- You’ve thought ahead and paid Comcast to get on their list, and Jim eventually stumbles across your name in the list of dozens of other plumbers. You’re not on the “preferred” list, but Jim didn’t like that company last time he hired them and he suspects they just paid to get on that list (They did. It was $1,000/year. You bought new equipment instead).
- Jim clicks on your name to look at your website, but it’s not on the Comcast statewide access plan, and Jim lives a town over from you, so he just gets a message that your site isn’t available on his plan. He doesn’t have a lot of money, so he doesn’t have the social media package or the local business reviews package, so he can’t find your other listings.
- Jim decides to just go with the “preferred” company again because it’s easier than trying to hunt down your contact information.
Your free and low-cost web apps are about get to a lot more expensive
From GMail and Google Docs to Freshbooks and Facebook to Canva and Calendly, you probably use a lot of free or inexpensive web apps in your business.
If those companies suddenly have to pay to get to you, they’re going to need to raise their rates. And if you need to pay extra to get them in an internet package, your expenses will go up there too. The companies that don’t pay will disappear, because no one wants to use a slow web app.
If it sounds like overturning Net Neutrality is just a chance for the big ISPs to grab some extra money from consumers and businesses alike, congratulations, you’ve been following along. It’s no coincidence Ajit Pai used to work for Verizon.
What You Can Do to Help Save Net Neutrality
In the face of policy overhauls, it’s difficult not to feel powerless. We’ve been fighting this fight for years now, and I don’t blame you if you’re tired of hearing about it.
If you’ve gotten this far, you know it’s worth overcoming those feelings and taking action.
Our past victories for Net Neutrality were only possible because millions of internet users mobilized to make ourselves heard. We can’t save Net Neutrality alone, but we can do it together.
I’m going to make this super easy for you. Go to Battle For the Net’s site and enter your phone number. You’ll get a call from the system, a short script you can use if you’d like, and then all you have to do is enter your zip code and you’ll be connected with the most important decision maker who represents you.
Look, I know you spend enough time on social media for your business already. Take two seconds away from the #hustle tag on Instagram and your business development Facebook group. Tweeting your representatives is shockingly effective, so shoot 140 characters their way.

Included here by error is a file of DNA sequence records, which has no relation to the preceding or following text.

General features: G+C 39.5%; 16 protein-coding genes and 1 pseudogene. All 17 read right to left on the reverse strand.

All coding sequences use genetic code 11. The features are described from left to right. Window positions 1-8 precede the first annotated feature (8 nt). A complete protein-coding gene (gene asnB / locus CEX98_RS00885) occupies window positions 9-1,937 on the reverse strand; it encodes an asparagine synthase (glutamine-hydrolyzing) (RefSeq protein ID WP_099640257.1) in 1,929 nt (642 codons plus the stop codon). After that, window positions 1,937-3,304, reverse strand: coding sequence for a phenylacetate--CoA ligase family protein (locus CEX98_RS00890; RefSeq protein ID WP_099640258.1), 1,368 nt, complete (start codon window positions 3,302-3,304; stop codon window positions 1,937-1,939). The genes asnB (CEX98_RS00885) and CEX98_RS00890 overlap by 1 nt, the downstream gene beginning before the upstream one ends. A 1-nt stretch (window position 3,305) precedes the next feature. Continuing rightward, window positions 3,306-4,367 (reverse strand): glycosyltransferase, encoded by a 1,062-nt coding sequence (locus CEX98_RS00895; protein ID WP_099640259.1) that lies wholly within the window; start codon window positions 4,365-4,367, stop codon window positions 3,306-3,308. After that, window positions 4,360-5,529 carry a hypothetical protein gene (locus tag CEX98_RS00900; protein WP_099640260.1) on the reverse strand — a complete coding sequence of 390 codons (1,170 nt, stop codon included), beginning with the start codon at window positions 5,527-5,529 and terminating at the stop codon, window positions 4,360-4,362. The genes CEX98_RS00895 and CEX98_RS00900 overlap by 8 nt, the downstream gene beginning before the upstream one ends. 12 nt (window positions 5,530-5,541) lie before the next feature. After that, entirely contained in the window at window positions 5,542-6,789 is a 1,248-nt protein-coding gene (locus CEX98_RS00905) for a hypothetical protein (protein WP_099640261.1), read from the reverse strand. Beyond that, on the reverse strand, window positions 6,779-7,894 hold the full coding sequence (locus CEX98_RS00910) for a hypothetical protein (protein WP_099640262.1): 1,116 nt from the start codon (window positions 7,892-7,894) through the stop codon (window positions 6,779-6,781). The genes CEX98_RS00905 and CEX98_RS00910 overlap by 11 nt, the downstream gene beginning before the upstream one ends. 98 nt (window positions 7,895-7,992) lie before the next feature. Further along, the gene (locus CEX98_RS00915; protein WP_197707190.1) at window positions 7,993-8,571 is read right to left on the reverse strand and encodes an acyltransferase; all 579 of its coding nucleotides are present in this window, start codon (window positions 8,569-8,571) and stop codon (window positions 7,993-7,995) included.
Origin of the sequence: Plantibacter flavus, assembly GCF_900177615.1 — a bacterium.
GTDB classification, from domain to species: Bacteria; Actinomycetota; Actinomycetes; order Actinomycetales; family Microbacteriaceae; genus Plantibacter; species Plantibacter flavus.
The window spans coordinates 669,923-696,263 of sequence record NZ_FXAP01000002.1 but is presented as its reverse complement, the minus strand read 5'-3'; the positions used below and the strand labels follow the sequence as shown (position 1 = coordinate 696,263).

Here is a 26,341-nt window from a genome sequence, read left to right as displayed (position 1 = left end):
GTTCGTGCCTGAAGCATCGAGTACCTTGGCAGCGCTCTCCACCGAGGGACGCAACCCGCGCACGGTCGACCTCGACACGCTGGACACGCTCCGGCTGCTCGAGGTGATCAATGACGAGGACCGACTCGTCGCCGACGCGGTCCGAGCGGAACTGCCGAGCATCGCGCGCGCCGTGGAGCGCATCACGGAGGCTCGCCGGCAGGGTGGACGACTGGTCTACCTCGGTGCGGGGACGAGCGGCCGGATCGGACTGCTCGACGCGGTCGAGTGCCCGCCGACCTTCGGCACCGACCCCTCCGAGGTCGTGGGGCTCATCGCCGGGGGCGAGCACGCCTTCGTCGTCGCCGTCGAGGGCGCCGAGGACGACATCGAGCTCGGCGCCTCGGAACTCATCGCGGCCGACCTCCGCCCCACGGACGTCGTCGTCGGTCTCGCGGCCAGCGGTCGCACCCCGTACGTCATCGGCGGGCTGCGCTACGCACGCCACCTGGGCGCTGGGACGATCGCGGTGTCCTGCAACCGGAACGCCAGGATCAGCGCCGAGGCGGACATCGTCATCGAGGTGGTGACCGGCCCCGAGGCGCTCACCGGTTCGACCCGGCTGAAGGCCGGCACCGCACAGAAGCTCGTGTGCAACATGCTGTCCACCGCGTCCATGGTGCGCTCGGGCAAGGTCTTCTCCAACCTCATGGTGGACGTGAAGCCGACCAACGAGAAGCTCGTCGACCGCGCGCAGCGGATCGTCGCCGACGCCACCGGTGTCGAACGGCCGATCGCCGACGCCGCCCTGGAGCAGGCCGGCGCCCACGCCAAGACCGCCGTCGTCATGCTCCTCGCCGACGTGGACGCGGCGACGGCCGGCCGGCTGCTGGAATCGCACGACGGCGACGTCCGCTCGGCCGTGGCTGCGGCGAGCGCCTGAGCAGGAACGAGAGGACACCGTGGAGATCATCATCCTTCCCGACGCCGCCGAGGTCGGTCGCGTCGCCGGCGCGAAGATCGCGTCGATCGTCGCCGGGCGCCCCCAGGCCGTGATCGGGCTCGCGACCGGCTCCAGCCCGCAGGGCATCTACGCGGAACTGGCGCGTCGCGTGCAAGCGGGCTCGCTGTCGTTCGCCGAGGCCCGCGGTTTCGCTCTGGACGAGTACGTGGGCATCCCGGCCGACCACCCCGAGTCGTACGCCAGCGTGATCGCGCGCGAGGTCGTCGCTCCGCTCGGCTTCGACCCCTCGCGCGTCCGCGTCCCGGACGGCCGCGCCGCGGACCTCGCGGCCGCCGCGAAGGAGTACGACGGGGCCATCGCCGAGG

Let the robots do the work for you
Because DC is always a few decades behind, faxing is one of the best ways to get their attention. In fact, lots of offices only take meeting requests and other official requests via fax. Making their dinosaur of a fax machine spit out a piece of paper is one of the best ways to get your representative’s attention.
But you don’t have to bust out a fax machine of your own.
Someone amazing built us a robot to make contacting our representatives easier. You can start a conversation with Resistbot by texting RESIST to 50409 or just starting a Facebook message with it.
I tried it out, and it’s basically magic. You say hello and give it your address, and it gives you a list of your elected officials. You tell it which one you want to contact, type your message, and tell it to send. Then it sends you a picture of your letter before it faxes it away. It even signs the letter for you. Magic.
Put your website to work
You already put your website to work for your business. For a few weeks, replace your usual lead generation tool with a pop-up about Net Neutrality to help get the word out to your visitors.
This one sounds difficult, but is actually really easy to set up. Here’s how I did it:
- Install and activate the WordPress Insert Headers and Footers plugin (you may recognize this plugin from my 5 Tips for Successful Facebook Ads post. It’s super useful and versatile).
- From the dashboard, go to Settings > Insert Headers and Footers
- Copy and paste the following code into the Header box:
<script src="https://widget.battleforthenet.com/widget.js" async></script>
- Click Save.
You can also get fancy and customize it. Check out this page for some additional options.
Get your network involved
As a savvy entreprenuer, I know you have a strong network of other local business owners. Let them know what’s going on, what’s at stake, and how they can help.
Even better, go to a meeting with your representative together. Check here for scheduled events near you. If you don’t see something scheduled near you, take initiative and book it yourself. Free Press has a great guide to booking a meeting with your Congress members.
As a local business owner, your voice means a lot to your elected officials. Be heard together.
Be A Local Hero. Help Save Net Neutrality.
We all have skin in the game on this one. Do you have other creative ideas for getting involved? Questions about how else you can help? Comment below!